(as seen in The Security Table’s first LinkedIn live podcast episode!)
As much as system builders at large have been more willing to accept Threat Modeling as a useful practice with clear positive results and advantages, it is still somewhat difficult to institute it as a part of the secure software development lifecycle in most organizations.
The reasons are many, but chiefly among them is the clear fact that eliciting threats out of a design requires a certain amount of expertise, experience and savviness that is hard to quantify and harder to teach, in security practitioners. We can train people to be aware of security weaknesses that may be introduced at the design stage, but it is harder to train them to identify the multiple ways these weaknesses can sneak in when a system is being designed, or implemented in an agile way, when the design couples tightly with the implementation.
This author (and many others!) has tried to make that path shorter, with Continuous Threat Modeling (https;//github.com/izar/continuous-threat-modeling), which champions a reliance on first-order fundamentals and principles, if-this-then-that checklists and “threat model every story” approach to surface those issues as close as possible to their design and implementation. But even approaches like it, which are by definition developer-centric, suffer in a way from the ailing of not having that crucial part of the puzzle, the developer, to be sufficiently security-aware in order to be able to identify the weaknesses they may be introducing into the system.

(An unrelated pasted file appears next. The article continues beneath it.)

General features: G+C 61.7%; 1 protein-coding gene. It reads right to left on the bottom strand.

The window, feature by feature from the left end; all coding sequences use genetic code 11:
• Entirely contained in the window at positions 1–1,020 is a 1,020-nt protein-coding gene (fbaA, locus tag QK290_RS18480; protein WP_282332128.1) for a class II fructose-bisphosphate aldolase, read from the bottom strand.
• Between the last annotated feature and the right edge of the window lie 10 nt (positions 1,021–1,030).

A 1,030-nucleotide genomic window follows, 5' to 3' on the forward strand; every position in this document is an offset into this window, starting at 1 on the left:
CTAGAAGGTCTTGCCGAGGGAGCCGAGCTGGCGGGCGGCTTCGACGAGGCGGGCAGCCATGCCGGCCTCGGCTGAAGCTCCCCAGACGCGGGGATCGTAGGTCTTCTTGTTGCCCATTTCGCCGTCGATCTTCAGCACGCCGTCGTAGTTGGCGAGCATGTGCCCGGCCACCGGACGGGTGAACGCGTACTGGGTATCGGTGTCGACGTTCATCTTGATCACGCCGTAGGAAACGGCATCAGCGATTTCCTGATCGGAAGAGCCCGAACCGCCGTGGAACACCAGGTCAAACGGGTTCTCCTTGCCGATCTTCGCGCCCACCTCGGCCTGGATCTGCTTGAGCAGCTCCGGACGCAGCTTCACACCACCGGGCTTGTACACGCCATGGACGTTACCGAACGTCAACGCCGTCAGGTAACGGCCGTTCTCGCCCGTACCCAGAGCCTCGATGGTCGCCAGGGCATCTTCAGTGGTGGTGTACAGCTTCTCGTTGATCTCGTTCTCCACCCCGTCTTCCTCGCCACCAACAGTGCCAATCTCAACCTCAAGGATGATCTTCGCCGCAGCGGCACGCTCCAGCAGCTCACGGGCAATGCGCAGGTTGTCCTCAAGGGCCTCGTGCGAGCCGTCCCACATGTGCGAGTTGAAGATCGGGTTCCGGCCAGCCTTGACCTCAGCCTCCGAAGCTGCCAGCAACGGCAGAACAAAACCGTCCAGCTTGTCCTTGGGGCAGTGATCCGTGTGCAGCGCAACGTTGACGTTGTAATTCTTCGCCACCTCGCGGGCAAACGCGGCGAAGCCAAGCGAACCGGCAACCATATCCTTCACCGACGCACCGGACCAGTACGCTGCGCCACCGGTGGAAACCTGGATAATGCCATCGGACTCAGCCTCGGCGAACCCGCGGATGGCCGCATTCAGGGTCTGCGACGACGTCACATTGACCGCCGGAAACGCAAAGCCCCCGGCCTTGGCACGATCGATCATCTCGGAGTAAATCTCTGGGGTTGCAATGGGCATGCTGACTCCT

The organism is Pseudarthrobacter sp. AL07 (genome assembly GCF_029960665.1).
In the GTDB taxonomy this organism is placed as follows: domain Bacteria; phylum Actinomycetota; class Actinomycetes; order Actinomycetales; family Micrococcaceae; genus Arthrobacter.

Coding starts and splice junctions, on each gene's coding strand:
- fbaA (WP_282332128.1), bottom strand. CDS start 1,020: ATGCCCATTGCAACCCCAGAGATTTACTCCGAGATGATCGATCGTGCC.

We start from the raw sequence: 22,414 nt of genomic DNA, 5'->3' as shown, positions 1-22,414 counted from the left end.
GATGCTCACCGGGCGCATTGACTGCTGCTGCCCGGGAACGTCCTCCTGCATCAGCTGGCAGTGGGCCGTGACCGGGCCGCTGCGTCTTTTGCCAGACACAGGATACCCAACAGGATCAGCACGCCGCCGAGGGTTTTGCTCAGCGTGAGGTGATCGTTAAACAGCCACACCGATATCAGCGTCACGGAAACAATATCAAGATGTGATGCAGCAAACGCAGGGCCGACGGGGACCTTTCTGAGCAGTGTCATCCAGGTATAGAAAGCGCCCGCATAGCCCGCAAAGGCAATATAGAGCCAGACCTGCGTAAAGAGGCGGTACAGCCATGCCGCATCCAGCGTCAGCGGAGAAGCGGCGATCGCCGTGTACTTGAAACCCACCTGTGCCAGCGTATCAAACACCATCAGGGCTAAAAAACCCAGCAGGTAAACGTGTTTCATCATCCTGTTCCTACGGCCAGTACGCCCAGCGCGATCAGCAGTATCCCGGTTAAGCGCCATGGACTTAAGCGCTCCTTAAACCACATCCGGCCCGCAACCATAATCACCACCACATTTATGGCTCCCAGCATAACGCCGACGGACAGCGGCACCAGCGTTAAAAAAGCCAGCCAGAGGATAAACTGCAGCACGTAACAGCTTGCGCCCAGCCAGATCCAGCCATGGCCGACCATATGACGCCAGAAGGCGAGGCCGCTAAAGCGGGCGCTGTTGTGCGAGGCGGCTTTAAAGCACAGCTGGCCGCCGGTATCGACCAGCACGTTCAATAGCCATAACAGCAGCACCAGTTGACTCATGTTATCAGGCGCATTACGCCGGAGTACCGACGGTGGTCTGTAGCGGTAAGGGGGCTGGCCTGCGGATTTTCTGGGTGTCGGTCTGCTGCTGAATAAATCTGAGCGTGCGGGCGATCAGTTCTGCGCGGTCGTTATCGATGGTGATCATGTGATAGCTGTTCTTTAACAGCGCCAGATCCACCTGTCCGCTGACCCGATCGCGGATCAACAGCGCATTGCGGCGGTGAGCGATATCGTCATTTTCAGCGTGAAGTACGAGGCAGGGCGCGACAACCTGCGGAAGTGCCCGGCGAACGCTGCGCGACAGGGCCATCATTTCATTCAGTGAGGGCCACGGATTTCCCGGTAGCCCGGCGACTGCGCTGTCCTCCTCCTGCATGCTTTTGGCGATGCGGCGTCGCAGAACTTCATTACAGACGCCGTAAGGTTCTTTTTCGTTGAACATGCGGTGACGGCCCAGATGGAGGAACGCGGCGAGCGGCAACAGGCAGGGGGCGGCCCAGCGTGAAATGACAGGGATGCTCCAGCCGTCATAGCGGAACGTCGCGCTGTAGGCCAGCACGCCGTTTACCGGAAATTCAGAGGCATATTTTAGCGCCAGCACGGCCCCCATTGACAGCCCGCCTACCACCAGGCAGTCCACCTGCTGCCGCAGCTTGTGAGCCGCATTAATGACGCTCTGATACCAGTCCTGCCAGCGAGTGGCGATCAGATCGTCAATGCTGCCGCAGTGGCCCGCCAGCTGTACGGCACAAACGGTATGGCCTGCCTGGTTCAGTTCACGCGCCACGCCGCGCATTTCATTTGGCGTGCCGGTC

Security Teams all over have supplemented threat modeling with implementation guidelines: usually extremely long and generic documents covering everything from the correct use of eval() in its many instances to the right library or way to use memory allocation in C. Add to this the many hours and hours of question-based CBTs we subject our security “customers” and the scenario is set for documentation fatigue: Security writes it and Development ignores it.
Lately efforts like CISA’s “Shifting the Balance of Cybersecurity Risk: Principles and Approaches for Security-by-Design and -Default” have stressed the need for exactly that: by-default and by-design. It should be hard for an unaware developer or user to create a situation where the security, safety and privacy (SSP) of the system is compromised; there needs to be enough guardrails in place by default to guarantee a minimum amount of acceptable SSP to make the functioning and use of the system acceptable to all.
Looking at the picture that develops from these observations, an alternative methodology of Threat Modeling emerges: Exceptional Threat Modeling.
“Exceptional” clearly means “unusually good; outstanding”, and that is the hope. But it also means “unusual; not typical” and that is where the method focuses: the exception.
In most cases, and specially in the SaaS environment, once a rhythm is established and the development hits a stride, we see more and more cases of “another one of those” - the new microservice is just like the other 999, and it just differs in its business case, or in the kind of data and the way it manipulates it. Everything else, is, well, just another one of those. It gets deployed in the same place, it uses the same basic infrastructure, it communicates with its peers or the Web in the same way, and it authenticates and authorizes its users or other services in the same way. It is a well-understood quantity, and as such, it can be treated as a generic piece of the puzzle.